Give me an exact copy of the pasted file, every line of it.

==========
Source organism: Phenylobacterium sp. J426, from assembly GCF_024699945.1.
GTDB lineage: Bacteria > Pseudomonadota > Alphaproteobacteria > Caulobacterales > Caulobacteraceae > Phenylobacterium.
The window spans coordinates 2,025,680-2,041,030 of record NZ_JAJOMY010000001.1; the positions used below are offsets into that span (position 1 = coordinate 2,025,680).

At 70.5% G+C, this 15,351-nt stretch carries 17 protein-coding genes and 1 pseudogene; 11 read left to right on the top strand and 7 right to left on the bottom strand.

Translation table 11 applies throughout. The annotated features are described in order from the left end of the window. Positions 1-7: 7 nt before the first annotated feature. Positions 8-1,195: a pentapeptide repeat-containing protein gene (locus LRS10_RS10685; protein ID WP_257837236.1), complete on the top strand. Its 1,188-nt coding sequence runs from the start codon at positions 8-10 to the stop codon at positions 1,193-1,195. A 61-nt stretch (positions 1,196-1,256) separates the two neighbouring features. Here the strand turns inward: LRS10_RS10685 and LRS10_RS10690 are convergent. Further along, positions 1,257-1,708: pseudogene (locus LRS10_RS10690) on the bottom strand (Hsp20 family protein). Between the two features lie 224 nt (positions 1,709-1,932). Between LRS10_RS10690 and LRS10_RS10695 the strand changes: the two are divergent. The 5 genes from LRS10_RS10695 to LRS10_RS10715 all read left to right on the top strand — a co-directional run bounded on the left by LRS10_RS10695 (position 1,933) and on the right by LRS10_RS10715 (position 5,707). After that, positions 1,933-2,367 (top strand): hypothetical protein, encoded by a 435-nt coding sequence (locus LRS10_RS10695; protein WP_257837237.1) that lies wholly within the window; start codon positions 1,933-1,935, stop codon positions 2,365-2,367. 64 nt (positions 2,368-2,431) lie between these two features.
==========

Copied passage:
Source organism: Phenylobacterium sp. J426, from assembly GCF_024699945.1.
GTDB lineage: Bacteria > Pseudomonadota > Alphaproteobacteria > Caulobacterales > Caulobacteraceae > Phenylobacterium.
The window spans coordinates 2,025,680-2,041,030 of record NZ_JAJOMY010000001.1; the positions used below are offsets into that span (position 1 = coordinate 2,025,680).

At 70.5% G+C, this 15,351-nt stretch carries 17 protein-coding genes and 1 pseudogene; 11 read left to right on the top strand and 7 right to left on the bottom strand.

Translation table 11 applies throughout. The annotated features are described in order from the left end of the window. Positions 1-7: 7 nt before the first annotated feature. Positions 8-1,195: a pentapeptide repeat-containing protein gene (locus LRS10_RS10685; protein ID WP_257837236.1), complete on the top strand. Its 1,188-nt coding sequence runs from the start codon at positions 8-10 to the stop codon at positions 1,193-1,195. A 61-nt stretch (positions 1,196-1,256) separates the two neighbouring features. Here the strand turns inward: LRS10_RS10685 and LRS10_RS10690 are convergent. Further along, positions 1,257-1,708: pseudogene (locus LRS10_RS10690) on the bottom strand (Hsp20 family protein). Between the two features lie 224 nt (positions 1,709-1,932). Between LRS10_RS10690 and LRS10_RS10695 the strand changes: the two are divergent. The 5 genes from LRS10_RS10695 to LRS10_RS10715 all read left to right on the top strand — a co-directional run bounded on the left by LRS10_RS10695 (position 1,933) and on the right by LRS10_RS10715 (position 5,707). After that, positions 1,933-2,367 (top strand): hypothetical protein, encoded by a 435-nt coding sequence (locus LRS10_RS10695; protein WP_257837237.1) that lies wholly within the window; start codon positions 1,933-1,935, stop codon positions 2,365-2,367. 64 nt (positions 2,368-2,431) lie between these two features.